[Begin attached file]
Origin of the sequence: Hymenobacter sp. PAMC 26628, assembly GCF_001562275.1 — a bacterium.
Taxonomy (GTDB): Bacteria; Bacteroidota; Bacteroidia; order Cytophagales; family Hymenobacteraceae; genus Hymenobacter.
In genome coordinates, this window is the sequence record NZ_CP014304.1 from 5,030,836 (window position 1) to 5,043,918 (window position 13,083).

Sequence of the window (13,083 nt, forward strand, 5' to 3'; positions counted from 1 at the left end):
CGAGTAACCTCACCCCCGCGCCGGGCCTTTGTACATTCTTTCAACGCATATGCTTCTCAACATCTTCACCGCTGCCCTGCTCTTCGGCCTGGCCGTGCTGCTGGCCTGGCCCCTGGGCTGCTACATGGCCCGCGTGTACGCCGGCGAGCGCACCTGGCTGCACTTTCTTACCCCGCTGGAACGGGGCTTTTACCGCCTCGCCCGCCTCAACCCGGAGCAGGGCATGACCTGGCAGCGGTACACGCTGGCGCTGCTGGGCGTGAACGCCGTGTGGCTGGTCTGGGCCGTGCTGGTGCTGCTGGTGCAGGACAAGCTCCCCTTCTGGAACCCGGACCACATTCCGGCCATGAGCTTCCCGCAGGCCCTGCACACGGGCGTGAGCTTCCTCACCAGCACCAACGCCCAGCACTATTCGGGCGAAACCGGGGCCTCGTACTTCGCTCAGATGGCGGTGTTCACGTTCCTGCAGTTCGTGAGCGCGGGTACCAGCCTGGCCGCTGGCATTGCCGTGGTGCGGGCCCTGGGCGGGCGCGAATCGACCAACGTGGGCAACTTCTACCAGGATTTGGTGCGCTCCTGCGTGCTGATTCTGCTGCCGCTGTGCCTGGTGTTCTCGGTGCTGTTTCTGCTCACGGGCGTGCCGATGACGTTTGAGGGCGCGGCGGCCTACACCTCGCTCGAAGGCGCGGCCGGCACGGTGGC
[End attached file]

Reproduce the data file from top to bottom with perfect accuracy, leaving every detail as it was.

Origin of the sequence: Hymenobacter sp. PAMC 26628, assembly GCF_001562275.1 — a bacterium.
Taxonomy (GTDB): Bacteria; Bacteroidota; Bacteroidia; order Cytophagales; family Hymenobacteraceae; genus Hymenobacter.
In genome coordinates, this window is the sequence record NZ_CP014304.1 from 5,030,836 (window position 1) to 5,043,918 (window position 13,083).

Sequence of the window (13,083 nt, forward strand, 5' to 3'; positions counted from 1 at the left end):
CGAGTAACCTCACCCCCGCGCCGGGCCTTTGTACATTCTTTCAACGCATATGCTTCTCAACATCTTCACCGCTGCCCTGCTCTTCGGCCTGGCCGTGCTGCTGGCCTGGCCCCTGGGCTGCTACATGGCCCGCGTGTACGCCGGCGAGCGCACCTGGCTGCACTTTCTTACCCCGCTGGAACGGGGCTTTTACCGCCTCGCCCGCCTCAACCCGGAGCAGGGCATGACCTGGCAGCGGTACACGCTGGCGCTGCTGGGCGTGAACGCCGTGTGGCTGGTCTGGGCCGTGCTGGTGCTGCTGGTGCAGGACAAGCTCCCCTTCTGGAACCCGGACCACATTCCGGCCATGAGCTTCCCGCAGGCCCTGCACACGGGCGTGAGCTTCCTCACCAGCACCAACGCCCAGCACTATTCGGGCGAAACCGGGGCCTCGTACTTCGCTCAGATGGCGGTGTTCACGTTCCTGCAGTTCGTGAGCGCGGGTACCAGCCTGGCCGCTGGCATTGCCGTGGTGCGGGCCCTGGGCGGGCGCGAATCGACCAACGTGGGCAACTTCTACCAGGATTTGGTGCGCTCCTGCGTGCTGATTCTGCTGCCGCTGTGCCTGGTGTTCTCGGTGCTGTTTCTGCTCACGGGCGTGCCGATGACGTTTGAGGGCGCGGCGGCCTACACCTCGCTCGAAGGCGCGGCCGGCACGGTGGC